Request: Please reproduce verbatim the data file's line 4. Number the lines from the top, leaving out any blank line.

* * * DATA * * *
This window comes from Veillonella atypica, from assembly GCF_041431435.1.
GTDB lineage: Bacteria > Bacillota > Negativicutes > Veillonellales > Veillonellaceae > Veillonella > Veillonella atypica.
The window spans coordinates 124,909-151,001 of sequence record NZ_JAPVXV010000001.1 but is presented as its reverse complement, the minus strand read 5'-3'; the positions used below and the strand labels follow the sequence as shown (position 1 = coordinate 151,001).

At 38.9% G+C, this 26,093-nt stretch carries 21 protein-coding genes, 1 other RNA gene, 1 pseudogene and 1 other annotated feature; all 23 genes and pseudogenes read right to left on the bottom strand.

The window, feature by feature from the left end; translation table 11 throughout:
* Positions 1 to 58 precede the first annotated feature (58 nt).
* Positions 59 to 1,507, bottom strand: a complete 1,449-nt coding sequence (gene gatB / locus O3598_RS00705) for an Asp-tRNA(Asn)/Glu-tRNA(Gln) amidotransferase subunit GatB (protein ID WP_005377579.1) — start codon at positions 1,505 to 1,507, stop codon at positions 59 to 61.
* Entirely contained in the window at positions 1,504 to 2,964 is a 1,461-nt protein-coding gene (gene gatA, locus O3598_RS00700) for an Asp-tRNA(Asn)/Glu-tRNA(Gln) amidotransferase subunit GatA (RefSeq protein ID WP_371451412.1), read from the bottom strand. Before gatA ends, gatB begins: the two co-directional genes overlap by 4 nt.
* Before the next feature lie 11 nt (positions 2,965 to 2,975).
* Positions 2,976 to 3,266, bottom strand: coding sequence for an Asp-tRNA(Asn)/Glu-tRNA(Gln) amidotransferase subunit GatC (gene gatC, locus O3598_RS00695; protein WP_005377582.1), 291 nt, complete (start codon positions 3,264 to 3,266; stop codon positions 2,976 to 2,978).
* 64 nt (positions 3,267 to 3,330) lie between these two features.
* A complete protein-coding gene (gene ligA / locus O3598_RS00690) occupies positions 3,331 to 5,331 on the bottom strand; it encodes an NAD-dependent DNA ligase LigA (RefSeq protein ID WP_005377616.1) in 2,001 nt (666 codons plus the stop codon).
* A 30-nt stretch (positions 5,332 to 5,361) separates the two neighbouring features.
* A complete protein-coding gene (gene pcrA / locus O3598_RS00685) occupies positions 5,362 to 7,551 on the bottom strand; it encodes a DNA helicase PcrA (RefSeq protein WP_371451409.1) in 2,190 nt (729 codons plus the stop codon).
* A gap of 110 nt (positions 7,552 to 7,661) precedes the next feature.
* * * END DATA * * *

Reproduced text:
At 38.9% G+C, this 26,093-nt stretch carries 21 protein-coding genes, 1 other RNA gene, 1 pseudogene and 1 other annotated feature; all 23 genes and pseudogenes read right to left on the bottom strand.